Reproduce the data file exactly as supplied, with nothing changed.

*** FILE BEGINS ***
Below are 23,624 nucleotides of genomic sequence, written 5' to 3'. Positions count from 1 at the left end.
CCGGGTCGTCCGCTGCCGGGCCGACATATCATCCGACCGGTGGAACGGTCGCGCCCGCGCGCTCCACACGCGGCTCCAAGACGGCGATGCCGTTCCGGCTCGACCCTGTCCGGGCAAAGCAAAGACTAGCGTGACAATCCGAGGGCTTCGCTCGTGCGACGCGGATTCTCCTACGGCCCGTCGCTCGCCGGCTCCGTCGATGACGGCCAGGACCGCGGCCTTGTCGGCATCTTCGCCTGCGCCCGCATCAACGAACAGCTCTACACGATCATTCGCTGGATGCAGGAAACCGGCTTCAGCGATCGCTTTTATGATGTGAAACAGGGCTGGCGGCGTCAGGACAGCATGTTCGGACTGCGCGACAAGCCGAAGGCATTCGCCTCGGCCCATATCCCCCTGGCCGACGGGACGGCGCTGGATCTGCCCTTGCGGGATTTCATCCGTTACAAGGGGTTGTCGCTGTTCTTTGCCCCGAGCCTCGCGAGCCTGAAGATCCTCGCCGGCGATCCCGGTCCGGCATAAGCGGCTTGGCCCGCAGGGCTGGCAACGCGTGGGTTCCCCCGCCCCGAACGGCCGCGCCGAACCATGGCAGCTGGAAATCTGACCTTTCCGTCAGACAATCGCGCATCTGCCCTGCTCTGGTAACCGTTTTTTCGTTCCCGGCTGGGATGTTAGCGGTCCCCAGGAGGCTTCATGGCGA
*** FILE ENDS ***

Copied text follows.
Below are 23,624 nucleotides of genomic sequence, written 5' to 3'. Positions count from 1 at the left end.
CCGGGTCGTCCGCTGCCGGGCCGACATATCATCCGACCGGTGGAACGGTCGCGCCCGCGCGCTCCACACGCGGCTCCAAGACGGCGATGCCGTTCCGGCTCGACCCTGTCCGGGCAAAGCAAAGACTAGCGTGACAATCCGAGGGCTTCGCTCGTGCGACGCGGATTCTCCTACGGCCCGTCGCTCGCCGGCTCCGTCGATGACGGCCAGGACCGCGGCCTTGTCGGCATCTTCGCCTGCGCCCGCATCAACGAACAGCTCTACACGATCATTCGCTGGATGCAGGAAACCGGCTTCAGCGATCGCTTTTATGATGTGAAACAGGGCTGGCGGCGTCAGGACAGCATGTTCGGACTGCGCGACAAGCCGAAGGCATTCGCCTCGGCCCATATCCCCCTGGCCGACGGGACGGCGCTGGATCTGCCCTTGCGGGATTTCATCCGTTACAAGGGGTTGTCGCTGTTCTTTGCCCCGAGCCTCGCGAGCCTGAAGATCCTCGCCGGCGATCCCGGTCCGGCATAAGCGGCTTGGCCCGCAGGGCTGGCAACGCGTGGGTTCCCCCGCCCCGAACGGCCGCGCCGAACCATGGCAGCTGGAAATCTGACCTTTCCGTCAGACAATCGCGCATCTGCCCTGCTCTGGTAACCGTTTTTTCGTTCCCGGCTGGGATGTTAGCGGTCCCCAGGAGGCTTCATGGCGA